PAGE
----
I had an image of what a day at a typical engineering firm would look like. It’s quiet and maybe a little impersonal. Employees work eight hours and rush out the door at 5 o’clock. Luckily for me, I’ve found this doesn’t always have to be true. The outlook and expectations of leaders within the company develop a work culture. This atmosphere guides the attitude of engineers toward their work. As designers, we are privileged with an opportunity to make a great impact – a greater impact with the right approach. I was led to this discipline by my appreciation for the power of a well-designed building, both visually and structurally. This summer, I have been proud to work at a company that is conscious of the link between these two elements. My initial impression of Wallace was what I found on the web prior to my interview. On the company site, I came across a phrase I liked: “The art of engineering.” The more I learn about the company, the more this attitude is apparent.
The weekend before my first day, I was full of all the usual nerves before navigating new territory. But by the end of my first week, I had met and conquered my first challenge: a flagpole design. The flagpole in front of a massive grocery store is easy to overlook. I never anticipated designing one or considered that someone had to design it at all. All the information was in front of me to find the answer, but the real task was putting the pieces of something new together. Since then, I have played an active role in various projects which begin the same way. My experience has covered construction observations and inspections. I spent evenings assessing deterioration on a concrete parking garage to estimate the cost of repairs. For these projects, I began to see myself function as a contributing member of a team. Each week brings a rollercoaster of tasks in which I am given unfamiliar and unexpected responsibilities. Each time, I end up with a solution to a problem and the determination for the next one to be better.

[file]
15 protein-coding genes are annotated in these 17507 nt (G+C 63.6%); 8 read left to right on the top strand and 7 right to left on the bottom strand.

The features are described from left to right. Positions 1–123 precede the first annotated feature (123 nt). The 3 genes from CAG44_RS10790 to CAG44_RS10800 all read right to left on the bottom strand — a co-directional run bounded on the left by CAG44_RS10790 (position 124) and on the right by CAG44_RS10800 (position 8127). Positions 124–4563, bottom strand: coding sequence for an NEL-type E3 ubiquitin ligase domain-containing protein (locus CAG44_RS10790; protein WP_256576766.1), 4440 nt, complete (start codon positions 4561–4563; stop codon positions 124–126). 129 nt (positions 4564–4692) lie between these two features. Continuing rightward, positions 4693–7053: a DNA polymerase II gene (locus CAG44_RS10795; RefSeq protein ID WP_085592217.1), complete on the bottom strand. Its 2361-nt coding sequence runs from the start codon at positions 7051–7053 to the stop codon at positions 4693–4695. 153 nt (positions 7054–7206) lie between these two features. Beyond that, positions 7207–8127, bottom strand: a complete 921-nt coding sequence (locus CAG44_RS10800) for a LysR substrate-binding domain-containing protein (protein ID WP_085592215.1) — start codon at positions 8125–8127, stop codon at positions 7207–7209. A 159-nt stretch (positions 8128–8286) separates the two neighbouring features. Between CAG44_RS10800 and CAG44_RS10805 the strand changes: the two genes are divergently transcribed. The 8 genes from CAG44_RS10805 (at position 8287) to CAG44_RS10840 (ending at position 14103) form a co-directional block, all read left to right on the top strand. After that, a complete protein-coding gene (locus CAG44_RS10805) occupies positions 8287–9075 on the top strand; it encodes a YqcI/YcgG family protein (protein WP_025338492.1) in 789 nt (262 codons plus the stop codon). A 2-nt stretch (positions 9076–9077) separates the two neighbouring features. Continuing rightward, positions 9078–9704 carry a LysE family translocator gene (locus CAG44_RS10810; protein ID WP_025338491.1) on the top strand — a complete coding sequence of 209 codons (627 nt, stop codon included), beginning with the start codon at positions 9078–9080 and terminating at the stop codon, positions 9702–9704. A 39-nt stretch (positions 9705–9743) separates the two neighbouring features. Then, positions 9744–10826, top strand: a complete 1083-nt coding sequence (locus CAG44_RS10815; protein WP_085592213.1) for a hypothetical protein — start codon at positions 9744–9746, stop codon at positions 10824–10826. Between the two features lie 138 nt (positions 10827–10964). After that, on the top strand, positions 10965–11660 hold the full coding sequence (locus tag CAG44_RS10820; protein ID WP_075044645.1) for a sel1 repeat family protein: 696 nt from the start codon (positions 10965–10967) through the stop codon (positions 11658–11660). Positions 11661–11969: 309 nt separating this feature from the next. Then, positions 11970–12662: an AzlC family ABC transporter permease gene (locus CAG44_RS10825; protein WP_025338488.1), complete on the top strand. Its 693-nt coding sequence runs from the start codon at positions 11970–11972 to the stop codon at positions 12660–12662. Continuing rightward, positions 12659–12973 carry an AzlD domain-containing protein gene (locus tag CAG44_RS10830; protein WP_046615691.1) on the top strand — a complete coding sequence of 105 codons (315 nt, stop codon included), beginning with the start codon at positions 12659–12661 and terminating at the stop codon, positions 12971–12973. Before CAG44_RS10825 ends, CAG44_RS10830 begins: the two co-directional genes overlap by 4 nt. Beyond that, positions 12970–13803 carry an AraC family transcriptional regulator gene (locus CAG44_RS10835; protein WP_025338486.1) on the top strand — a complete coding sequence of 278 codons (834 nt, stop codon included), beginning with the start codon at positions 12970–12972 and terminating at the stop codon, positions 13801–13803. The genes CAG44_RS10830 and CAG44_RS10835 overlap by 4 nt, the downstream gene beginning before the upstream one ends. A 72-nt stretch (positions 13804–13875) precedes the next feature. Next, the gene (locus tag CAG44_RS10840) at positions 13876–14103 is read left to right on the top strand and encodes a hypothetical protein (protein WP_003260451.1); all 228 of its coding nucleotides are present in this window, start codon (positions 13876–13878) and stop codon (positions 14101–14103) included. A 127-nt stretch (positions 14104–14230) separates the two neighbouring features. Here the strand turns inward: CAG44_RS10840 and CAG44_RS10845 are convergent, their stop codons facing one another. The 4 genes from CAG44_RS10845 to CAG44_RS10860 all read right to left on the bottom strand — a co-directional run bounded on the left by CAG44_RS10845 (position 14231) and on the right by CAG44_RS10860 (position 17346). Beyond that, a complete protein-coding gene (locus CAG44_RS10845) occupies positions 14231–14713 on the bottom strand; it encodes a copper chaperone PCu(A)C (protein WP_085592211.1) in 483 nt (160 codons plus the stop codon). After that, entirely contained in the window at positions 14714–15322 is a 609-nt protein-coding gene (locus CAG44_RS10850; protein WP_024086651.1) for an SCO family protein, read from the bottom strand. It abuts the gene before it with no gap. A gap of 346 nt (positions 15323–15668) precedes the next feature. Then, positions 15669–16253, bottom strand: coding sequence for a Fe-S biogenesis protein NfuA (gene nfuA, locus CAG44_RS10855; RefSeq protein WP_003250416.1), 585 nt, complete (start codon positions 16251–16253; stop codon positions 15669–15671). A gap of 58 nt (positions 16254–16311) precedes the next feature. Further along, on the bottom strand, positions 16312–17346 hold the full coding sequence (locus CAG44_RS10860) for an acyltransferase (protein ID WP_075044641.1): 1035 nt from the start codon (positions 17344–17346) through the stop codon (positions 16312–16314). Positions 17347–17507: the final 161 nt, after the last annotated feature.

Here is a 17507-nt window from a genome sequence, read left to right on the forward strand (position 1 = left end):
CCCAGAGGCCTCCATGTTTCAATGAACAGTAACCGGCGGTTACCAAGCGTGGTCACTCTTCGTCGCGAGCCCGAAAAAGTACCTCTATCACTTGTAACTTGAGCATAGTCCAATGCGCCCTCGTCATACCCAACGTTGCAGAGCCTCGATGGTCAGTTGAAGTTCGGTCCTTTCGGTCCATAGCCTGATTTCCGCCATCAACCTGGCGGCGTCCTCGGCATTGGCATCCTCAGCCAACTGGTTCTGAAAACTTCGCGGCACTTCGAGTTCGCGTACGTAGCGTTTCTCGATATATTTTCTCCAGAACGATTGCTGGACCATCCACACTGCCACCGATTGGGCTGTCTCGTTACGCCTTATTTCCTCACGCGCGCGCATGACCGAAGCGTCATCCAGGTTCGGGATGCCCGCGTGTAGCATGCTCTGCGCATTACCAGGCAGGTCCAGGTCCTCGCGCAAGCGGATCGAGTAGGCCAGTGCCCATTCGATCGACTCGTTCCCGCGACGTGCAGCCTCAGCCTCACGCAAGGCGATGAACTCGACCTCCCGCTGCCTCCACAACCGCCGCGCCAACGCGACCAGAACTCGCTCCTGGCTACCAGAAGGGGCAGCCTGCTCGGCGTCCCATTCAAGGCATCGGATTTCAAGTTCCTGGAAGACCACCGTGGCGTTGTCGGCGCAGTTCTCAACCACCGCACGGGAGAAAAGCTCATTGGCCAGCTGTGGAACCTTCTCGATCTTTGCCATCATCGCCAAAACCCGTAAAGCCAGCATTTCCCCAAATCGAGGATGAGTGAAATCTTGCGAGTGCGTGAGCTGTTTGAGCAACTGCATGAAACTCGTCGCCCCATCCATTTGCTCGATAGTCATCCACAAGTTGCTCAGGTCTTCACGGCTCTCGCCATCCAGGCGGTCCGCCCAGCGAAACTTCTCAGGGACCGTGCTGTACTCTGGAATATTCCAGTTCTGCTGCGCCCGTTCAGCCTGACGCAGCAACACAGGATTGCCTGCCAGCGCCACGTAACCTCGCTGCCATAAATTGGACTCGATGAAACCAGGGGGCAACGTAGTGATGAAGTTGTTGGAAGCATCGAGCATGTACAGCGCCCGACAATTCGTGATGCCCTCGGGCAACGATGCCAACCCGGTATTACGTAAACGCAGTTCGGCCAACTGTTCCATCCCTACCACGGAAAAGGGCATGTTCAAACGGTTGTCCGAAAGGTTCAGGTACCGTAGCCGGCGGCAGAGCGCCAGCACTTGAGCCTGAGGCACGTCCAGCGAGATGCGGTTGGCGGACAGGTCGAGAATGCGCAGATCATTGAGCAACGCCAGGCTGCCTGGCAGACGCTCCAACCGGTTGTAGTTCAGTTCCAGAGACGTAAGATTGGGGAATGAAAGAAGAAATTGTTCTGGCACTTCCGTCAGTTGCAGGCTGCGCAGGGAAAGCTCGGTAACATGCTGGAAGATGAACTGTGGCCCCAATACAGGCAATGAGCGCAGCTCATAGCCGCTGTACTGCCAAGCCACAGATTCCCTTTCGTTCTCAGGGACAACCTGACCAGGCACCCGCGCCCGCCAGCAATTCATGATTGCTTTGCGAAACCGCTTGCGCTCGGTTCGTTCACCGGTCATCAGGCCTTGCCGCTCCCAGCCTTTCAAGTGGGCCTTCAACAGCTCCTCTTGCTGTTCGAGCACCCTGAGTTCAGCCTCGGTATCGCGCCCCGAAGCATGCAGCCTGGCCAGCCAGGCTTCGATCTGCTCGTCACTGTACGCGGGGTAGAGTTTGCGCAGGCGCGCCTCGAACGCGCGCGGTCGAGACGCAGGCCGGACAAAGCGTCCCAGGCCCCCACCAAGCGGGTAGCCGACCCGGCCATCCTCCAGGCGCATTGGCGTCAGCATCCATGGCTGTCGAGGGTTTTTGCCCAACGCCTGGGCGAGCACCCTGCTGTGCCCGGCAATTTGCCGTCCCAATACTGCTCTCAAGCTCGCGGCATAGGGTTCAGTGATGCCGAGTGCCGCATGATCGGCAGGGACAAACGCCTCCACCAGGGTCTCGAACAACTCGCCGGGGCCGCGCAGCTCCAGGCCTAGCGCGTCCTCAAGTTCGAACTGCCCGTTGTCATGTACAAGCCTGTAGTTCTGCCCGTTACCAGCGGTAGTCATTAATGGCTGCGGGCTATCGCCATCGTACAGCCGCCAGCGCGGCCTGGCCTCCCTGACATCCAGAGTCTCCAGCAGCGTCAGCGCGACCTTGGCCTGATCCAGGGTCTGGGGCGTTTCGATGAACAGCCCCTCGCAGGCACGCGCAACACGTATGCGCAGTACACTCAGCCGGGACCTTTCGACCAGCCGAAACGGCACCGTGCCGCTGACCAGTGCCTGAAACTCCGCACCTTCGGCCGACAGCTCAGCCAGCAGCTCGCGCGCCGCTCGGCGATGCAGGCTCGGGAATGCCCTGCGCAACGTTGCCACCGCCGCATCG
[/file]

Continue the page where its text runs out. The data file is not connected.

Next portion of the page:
There are certain benefits that a student expects to gain from an internship. Networking, professional experience, and an improved resume are among them. In addition to those, there are unnoticed elements that may be even more crucial; this type of experience builds confidence and helps us to find our place professionally. As the summer winds down and I move back to Stillwater for fall classes, my peers and I will be bringing back our experiences to share with each other. We will apply them to our final year of school and then to our first jobs. For me, this experience has played a major role in guiding my path after college. It has offered insight to answer big questions, like whether or not grad school is for me. I have been surrounded with ambitious and devoted colleagues who have helped me form an idea of what my life could look like 15 years from now. These short ten weeks have primed me for my future career and set a standard of what I will expect from any engineering firm.
Emily Ashbaugh is a summer intern at Wallace Engineering, a structural and civil engineering consulting firm. She will be returning to Oklahoma State University this fall to finish her Bachelors degree in Architectural Engineering. She can be contacted at email@example.com. Please follow us on Twitter (@WallaceEng) for blog updates.
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